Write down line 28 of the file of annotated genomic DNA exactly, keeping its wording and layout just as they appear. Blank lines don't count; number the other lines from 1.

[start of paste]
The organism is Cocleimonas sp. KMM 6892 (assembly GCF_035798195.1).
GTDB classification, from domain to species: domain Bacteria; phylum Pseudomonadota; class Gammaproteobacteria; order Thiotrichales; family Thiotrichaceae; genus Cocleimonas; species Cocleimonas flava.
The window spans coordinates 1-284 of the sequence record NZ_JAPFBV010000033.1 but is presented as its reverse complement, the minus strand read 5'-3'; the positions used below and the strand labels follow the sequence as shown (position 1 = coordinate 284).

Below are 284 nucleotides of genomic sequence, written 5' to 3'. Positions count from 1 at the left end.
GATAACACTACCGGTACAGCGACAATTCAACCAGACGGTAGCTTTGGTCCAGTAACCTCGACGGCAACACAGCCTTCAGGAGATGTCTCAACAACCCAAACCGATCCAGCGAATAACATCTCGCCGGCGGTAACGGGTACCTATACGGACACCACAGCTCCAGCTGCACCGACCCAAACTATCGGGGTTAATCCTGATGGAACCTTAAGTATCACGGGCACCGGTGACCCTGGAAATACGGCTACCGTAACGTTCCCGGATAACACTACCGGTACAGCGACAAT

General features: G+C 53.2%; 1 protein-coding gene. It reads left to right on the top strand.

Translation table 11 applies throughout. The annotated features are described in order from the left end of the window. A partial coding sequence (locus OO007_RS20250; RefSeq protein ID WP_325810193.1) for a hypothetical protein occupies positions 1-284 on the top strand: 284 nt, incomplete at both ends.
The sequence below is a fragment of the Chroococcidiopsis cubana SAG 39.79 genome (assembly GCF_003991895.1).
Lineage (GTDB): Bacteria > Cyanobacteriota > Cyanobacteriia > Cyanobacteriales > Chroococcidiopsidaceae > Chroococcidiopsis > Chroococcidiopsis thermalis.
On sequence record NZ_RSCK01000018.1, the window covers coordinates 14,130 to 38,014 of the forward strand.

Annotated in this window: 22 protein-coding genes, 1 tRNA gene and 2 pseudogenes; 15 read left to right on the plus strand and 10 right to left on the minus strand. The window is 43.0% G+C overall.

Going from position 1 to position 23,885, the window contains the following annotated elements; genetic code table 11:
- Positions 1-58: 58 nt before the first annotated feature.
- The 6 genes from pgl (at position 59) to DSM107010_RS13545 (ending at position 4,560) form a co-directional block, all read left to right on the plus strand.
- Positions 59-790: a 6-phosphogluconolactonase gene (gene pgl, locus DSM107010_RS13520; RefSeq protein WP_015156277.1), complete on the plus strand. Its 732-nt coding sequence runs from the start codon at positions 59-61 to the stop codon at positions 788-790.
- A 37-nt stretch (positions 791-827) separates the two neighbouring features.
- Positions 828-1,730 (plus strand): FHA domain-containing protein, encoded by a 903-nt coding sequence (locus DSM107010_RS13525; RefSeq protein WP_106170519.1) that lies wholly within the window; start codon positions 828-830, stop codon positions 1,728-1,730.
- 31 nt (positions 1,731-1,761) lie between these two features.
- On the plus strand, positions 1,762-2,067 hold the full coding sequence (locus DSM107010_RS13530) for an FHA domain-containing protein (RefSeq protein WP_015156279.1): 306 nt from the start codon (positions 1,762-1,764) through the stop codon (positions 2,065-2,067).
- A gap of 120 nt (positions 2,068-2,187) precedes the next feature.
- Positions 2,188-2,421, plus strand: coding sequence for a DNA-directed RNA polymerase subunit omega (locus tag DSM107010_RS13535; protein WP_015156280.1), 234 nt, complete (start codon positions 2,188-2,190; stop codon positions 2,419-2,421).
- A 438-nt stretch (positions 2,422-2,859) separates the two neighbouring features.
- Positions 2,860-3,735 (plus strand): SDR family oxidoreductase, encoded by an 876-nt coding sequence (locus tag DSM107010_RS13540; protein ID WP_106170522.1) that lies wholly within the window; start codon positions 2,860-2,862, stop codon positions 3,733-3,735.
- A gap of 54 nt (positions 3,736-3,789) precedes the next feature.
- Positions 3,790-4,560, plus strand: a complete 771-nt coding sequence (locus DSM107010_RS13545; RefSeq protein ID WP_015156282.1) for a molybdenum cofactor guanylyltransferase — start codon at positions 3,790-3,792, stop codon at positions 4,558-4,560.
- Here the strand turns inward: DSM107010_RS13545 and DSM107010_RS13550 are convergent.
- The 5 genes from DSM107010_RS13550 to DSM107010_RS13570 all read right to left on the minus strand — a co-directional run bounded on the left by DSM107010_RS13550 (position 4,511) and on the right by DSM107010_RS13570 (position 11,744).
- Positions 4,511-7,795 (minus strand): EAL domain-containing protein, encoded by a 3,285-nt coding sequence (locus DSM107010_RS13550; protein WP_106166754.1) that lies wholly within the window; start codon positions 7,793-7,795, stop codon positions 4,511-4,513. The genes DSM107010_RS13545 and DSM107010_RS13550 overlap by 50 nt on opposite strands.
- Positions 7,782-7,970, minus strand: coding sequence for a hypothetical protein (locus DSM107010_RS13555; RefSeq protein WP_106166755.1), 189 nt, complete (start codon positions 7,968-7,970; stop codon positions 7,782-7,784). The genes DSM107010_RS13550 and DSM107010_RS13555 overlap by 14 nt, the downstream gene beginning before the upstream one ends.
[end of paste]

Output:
- Positions 4,511-7,795 (minus strand): EAL domain-containing protein, encoded by a 3,285-nt coding sequence (locus DSM107010_RS13550; protein WP_106166754.1) that lies wholly within the window; start codon positions 7,793-7,795, stop codon positions 4,511-4,513. The genes DSM107010_RS13545 and DSM107010_RS13550 overlap by 50 nt on opposite strands.